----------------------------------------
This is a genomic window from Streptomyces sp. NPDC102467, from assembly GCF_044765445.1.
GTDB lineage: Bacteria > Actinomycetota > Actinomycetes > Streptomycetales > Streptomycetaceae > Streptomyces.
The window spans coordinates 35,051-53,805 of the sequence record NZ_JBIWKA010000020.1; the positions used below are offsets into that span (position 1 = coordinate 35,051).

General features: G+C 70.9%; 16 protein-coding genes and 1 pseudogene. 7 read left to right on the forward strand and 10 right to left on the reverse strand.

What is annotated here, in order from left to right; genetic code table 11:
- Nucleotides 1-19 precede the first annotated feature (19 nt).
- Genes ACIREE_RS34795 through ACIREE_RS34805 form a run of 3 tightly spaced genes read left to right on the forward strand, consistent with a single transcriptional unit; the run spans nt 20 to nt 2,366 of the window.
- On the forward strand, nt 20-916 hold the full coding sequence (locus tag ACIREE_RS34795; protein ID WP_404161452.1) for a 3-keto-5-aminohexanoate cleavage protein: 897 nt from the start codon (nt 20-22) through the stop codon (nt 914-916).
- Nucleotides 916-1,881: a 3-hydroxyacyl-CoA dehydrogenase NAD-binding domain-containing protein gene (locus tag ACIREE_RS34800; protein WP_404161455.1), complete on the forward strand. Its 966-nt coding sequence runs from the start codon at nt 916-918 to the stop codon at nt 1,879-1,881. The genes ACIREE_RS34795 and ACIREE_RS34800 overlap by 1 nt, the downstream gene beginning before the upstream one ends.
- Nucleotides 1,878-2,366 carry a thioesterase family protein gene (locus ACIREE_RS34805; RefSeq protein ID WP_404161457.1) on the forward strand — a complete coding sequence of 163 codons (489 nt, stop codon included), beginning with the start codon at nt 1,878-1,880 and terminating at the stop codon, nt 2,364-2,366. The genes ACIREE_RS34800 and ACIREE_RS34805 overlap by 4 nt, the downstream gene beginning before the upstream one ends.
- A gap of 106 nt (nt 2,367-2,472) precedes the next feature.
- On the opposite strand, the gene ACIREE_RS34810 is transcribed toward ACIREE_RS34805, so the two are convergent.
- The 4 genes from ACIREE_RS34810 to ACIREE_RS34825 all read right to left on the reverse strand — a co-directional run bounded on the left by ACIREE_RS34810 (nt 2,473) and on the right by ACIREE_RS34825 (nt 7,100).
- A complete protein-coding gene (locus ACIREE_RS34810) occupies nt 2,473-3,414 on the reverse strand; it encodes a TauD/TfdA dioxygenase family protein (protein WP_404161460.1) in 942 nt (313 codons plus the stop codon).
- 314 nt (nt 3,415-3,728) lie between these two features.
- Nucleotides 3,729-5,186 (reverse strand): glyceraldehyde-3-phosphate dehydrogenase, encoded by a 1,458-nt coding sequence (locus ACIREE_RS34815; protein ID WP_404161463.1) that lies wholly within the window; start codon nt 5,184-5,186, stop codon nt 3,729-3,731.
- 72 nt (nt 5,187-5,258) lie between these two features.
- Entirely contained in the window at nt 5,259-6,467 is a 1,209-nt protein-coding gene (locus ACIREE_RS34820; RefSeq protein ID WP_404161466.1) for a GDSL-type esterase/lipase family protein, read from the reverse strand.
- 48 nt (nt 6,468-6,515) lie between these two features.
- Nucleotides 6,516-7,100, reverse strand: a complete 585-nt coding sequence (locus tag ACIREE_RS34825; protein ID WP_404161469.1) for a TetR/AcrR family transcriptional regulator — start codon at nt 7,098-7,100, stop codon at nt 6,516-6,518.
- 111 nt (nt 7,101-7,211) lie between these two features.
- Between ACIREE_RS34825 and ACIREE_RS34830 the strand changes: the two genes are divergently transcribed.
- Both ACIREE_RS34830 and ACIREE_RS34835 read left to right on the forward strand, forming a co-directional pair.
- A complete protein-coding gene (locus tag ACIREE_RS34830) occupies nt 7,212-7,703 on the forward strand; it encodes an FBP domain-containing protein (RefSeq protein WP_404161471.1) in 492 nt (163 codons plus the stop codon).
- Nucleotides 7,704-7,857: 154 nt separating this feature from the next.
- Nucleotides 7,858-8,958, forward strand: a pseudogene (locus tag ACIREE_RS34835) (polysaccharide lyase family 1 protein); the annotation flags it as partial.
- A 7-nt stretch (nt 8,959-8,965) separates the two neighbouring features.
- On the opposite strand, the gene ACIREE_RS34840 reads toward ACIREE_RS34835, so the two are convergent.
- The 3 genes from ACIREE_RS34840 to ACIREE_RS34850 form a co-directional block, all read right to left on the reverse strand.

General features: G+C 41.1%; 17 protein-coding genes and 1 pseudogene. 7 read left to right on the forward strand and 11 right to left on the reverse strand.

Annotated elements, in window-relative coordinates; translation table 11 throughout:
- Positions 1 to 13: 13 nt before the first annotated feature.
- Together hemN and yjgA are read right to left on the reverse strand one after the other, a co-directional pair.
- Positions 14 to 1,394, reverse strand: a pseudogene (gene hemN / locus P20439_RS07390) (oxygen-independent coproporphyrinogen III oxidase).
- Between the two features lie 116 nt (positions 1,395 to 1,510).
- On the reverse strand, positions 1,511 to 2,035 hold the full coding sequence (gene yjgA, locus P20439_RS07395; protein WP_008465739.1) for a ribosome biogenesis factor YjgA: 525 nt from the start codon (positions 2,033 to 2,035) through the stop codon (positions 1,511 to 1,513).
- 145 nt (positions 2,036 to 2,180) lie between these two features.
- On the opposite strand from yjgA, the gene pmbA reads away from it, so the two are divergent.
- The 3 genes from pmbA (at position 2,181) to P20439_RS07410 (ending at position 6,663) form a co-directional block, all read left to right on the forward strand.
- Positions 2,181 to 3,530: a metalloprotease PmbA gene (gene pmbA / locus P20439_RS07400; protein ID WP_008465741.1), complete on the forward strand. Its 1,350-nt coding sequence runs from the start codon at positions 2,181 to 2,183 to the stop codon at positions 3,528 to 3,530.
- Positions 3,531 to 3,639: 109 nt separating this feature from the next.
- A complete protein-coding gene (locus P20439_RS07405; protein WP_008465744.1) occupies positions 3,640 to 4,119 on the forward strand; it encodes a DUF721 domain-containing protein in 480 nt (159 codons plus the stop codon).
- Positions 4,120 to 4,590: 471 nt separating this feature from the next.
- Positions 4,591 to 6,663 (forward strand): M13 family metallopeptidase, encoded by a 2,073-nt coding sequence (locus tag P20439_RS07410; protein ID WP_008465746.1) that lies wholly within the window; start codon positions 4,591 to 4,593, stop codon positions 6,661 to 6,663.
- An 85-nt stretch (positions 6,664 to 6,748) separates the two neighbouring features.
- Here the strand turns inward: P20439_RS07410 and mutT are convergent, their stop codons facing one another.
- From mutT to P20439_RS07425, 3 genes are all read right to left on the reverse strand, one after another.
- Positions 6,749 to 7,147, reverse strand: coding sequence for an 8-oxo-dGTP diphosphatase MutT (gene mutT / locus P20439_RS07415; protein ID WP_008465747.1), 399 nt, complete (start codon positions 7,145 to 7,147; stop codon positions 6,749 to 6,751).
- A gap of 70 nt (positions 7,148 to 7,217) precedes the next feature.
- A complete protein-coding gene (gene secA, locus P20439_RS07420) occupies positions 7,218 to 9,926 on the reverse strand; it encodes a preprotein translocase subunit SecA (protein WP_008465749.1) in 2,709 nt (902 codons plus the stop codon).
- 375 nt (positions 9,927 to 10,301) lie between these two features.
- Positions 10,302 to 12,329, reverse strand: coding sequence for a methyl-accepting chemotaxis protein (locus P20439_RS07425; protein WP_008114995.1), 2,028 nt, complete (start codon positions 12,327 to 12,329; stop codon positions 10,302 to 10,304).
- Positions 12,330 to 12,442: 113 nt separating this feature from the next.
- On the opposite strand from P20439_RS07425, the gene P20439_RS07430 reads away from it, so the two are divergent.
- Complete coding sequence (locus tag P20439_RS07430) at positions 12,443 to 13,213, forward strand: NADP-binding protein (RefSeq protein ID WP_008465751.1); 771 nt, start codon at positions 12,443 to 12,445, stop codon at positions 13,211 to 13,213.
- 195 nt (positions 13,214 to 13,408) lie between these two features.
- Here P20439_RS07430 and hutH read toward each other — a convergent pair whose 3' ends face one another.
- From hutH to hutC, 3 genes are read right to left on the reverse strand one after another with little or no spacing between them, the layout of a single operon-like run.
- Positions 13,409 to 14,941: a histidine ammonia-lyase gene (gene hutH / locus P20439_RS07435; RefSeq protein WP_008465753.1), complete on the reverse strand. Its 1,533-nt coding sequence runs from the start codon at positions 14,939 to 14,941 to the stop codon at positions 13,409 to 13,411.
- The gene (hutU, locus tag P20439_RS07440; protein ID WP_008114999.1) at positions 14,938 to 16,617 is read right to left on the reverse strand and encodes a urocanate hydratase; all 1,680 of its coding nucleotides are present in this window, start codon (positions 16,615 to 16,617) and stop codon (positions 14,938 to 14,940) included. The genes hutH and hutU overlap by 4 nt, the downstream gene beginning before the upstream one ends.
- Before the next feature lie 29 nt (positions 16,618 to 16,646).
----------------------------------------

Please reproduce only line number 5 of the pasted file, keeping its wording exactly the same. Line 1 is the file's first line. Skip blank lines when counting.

What is annotated here, in order from left to right; genetic code table 11: